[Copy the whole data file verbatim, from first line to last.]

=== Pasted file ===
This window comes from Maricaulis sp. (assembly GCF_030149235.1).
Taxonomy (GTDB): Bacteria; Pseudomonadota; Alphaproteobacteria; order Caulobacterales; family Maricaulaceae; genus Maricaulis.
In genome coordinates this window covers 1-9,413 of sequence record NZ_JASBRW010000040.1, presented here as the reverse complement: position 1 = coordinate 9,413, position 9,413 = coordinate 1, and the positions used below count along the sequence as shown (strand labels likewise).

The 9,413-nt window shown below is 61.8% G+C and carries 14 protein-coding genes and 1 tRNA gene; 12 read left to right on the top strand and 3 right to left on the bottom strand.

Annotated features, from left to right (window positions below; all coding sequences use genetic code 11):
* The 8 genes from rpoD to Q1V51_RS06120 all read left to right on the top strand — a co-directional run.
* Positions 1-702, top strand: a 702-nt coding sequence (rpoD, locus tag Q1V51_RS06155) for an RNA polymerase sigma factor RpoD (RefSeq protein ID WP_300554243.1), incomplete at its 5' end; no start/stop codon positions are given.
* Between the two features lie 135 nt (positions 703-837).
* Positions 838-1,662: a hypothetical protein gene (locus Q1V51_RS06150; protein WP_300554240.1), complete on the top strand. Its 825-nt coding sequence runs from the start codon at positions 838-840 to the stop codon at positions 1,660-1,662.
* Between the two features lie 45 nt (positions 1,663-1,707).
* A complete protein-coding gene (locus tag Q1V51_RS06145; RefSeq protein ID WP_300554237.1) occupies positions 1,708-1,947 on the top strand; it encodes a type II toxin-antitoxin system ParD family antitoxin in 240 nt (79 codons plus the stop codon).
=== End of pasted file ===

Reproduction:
This window comes from Maricaulis sp. (assembly GCF_030149235.1).
Taxonomy (GTDB): Bacteria; Pseudomonadota; Alphaproteobacteria; order Caulobacterales; family Maricaulaceae; genus Maricaulis.
In genome coordinates this window covers 1-9,413 of sequence record NZ_JASBRW010000040.1, presented here as the reverse complement: position 1 = coordinate 9,413, position 9,413 = coordinate 1, and the positions used below count along the sequence as shown (strand labels likewise).

The 9,413-nt window shown below is 61.8% G+C and carries 14 protein-coding genes and 1 tRNA gene; 12 read left to right on the top strand and 3 right to left on the bottom strand.

Annotated features, from left to right (window positions below; all coding sequences use genetic code 11):
* The 8 genes from rpoD to Q1V51_RS06120 all read left to right on the top strand — a co-directional run.
* Positions 1-702, top strand: a 702-nt coding sequence (rpoD, locus tag Q1V51_RS06155) for an RNA polymerase sigma factor RpoD (RefSeq protein ID WP_300554243.1), incomplete at its 5' end; no start/stop codon positions are given.
* Between the two features lie 135 nt (positions 703-837).
* Positions 838-1,662: a hypothetical protein gene (locus Q1V51_RS06150; protein WP_300554240.1), complete on the top strand. Its 825-nt coding sequence runs from the start codon at positions 838-840 to the stop codon at positions 1,660-1,662.
* Between the two features lie 45 nt (positions 1,663-1,707).
* A complete protein-coding gene (locus tag Q1V51_RS06145; RefSeq protein ID WP_300554237.1) occupies positions 1,708-1,947 on the top strand; it encodes a type II toxin-antitoxin system ParD family antitoxin in 240 nt (79 codons plus the stop codon).